Photo showing the Noisefighters Heatsync in coyote brown installed on a headset and attached to a helmet.

Heatsync is a universal cover designed to fit every headset that uses the industry standard 4″ (102 mm) tall by 3″ (76 mm) wide oval or rectangular ear pads of thicknesses between 0.5″ (12.7mm) and 0.75″ (19mm). A stainless steel expanding spring is included to lock the Heatsync cover to the inside of each cup on the headset and keep the ear cup cavity open. The cover was tested and proven to fit all current headsets from Ops-Core®, Peltor®, Howard Leight®, Sordin®, Walker’s Game Ear®, and many brands of aviation headsets, as well. It may fit other headsets with slightly smaller, larger, or even fully circular ear pads with different thicknesses, as well, due to the stretchable fabric construction. Installation is very fast, easy, and reversible, with no evidence of the cover ever having been attached.


Photo showing the form-fitting nature of the Noisefighters Heatsync sweat-wicking fabric cover, shown in both coyote brown and black colors.

During extreme cold weather use, the cover additionally provides an insulative barrier between the freezing cold rubber ear pads and the user’s face. The Heatsync’s proprietary fabrics are also pleasing to the touch and add a noticeable amount of comfort versus rubber ear pads. The design is fully compatible with either foam-filled or gel-filled ear pads, and its highly-compliant fabric is a perfect fit with Noisefighters’ Sightlines gel-filled ear pads that feature a patented relief cut feature for glasses arms to pass through.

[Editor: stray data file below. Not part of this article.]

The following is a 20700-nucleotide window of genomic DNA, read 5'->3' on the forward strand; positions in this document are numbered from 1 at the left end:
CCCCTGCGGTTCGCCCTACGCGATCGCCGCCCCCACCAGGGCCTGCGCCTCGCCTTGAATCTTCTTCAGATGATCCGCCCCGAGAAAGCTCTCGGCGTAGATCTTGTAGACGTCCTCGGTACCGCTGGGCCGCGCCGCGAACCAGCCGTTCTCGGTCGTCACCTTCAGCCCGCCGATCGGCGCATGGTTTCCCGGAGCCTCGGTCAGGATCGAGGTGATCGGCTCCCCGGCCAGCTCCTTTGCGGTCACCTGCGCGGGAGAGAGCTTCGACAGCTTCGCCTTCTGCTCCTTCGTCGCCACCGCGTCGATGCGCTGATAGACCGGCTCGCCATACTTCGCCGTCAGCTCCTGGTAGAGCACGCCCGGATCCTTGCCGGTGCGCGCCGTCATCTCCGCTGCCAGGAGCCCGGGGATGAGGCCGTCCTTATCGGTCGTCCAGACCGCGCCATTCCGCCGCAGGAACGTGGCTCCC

Photo showing both colors of the Noisefighters Heatsync with product packaging.

Heatsync is made in the U.S.A. and is fully Berry Amendment and TAA compliant.

Heatsync’s MSRP is $90, with product launch sale pricing set at $75. Noisefighters offers a discount program for LEO / MIL and veterans / EMS / FD / security professionals / defensive tactics instructors, with details available on its website on the FAQ page. Organizations looking to purchase in bulk can inquire about a volume discount.

Noisefighters has the Heatsync available for sale on its website and will soon make it available through its extensive, worldwide dealer network.

CONTACT:

Noisefighters
www.noisefighters.com [email protected]
616-226-3551
Instagram: @noisefighters

One Response to “Noisefighters and 4D Tactical Introduce Heatsync, A Sweat-Wicking, Silver-Embedded Fabric Ear Pad Cover for Headsets”

  1. Ralph says:

    NOT FOR CURRENT GENERATION AMP HEADSETS!

    I ordered these based on the news release published above and received them this morning. Watched the HEATSYNC Youtube video (more below) on how to install these on various manufacturers’ headsets, since no instructions (or even a link to the YT vid) are included with the covers.